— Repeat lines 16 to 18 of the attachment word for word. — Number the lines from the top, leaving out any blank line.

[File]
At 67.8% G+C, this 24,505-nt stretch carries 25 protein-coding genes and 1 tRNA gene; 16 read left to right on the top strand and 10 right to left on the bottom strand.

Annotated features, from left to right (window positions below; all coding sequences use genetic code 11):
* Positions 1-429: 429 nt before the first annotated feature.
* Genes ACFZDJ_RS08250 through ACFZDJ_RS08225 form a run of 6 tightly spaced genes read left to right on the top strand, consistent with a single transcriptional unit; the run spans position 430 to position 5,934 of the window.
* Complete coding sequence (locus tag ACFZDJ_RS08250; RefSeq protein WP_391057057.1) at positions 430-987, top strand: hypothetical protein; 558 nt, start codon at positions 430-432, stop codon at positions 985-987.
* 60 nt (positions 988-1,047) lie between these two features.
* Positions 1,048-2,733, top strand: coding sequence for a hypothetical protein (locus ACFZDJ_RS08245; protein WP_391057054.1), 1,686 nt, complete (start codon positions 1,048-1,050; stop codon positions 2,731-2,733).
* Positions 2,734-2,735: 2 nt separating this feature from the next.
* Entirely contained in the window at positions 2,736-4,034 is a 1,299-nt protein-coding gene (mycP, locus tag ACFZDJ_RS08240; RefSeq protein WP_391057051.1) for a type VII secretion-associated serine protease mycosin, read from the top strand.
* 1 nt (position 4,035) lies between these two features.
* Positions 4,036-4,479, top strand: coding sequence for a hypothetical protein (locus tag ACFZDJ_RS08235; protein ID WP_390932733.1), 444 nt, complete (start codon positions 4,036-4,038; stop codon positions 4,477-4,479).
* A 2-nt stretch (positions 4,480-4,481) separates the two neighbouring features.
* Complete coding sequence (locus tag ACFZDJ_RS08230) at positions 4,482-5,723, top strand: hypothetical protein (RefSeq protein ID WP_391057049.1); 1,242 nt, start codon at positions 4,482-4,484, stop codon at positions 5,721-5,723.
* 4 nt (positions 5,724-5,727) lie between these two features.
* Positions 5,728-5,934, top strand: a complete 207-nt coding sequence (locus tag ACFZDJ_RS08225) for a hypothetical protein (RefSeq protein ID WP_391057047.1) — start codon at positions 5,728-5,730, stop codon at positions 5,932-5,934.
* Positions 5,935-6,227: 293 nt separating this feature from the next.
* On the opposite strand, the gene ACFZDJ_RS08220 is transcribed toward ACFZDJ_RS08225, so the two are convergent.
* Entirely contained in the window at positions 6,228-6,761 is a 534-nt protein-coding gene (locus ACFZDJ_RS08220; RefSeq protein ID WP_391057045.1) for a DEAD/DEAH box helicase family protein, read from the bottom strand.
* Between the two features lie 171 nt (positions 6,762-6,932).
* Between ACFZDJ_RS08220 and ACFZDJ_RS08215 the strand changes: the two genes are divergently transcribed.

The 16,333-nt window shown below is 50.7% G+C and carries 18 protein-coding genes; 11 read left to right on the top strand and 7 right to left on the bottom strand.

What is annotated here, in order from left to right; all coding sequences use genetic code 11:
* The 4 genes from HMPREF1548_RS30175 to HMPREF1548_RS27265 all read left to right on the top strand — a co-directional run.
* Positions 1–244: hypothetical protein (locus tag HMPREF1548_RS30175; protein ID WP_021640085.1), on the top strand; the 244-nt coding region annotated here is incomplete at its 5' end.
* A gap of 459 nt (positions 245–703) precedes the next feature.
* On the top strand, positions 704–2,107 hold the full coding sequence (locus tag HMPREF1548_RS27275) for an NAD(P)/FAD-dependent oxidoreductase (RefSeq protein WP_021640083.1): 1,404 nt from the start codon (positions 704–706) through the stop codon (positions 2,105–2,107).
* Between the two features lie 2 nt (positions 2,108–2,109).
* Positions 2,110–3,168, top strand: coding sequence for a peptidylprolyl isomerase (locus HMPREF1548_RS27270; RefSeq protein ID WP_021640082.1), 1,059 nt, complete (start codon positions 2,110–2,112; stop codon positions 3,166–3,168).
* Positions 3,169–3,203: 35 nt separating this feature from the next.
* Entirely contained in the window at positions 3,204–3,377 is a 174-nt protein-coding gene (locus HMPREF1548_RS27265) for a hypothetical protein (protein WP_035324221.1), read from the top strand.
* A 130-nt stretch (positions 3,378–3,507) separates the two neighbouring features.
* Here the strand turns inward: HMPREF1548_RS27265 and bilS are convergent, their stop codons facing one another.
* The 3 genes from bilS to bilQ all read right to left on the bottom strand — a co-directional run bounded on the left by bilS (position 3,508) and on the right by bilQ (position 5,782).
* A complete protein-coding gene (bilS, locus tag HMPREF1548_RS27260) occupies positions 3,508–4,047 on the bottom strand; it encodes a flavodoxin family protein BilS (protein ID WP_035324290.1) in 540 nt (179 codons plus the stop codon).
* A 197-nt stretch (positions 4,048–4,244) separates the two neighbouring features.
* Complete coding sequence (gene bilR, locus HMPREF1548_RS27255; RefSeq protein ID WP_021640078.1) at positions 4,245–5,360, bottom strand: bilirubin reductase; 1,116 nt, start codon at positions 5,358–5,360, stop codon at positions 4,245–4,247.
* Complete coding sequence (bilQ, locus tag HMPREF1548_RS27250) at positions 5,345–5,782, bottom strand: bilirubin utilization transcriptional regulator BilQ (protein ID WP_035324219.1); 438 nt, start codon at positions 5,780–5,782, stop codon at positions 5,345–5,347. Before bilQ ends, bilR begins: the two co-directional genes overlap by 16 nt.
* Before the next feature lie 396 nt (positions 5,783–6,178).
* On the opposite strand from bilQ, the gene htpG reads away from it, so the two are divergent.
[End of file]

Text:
* Positions 5,935-6,227: 293 nt separating this feature from the next.
* On the opposite strand, the gene ACFZDJ_RS08220 is transcribed toward ACFZDJ_RS08225, so the two are convergent.
* Entirely contained in the window at positions 6,228-6,761 is a 534-nt protein-coding gene (locus ACFZDJ_RS08220; RefSeq protein ID WP_391057045.1) for a DEAD/DEAH box helicase family protein, read from the bottom strand.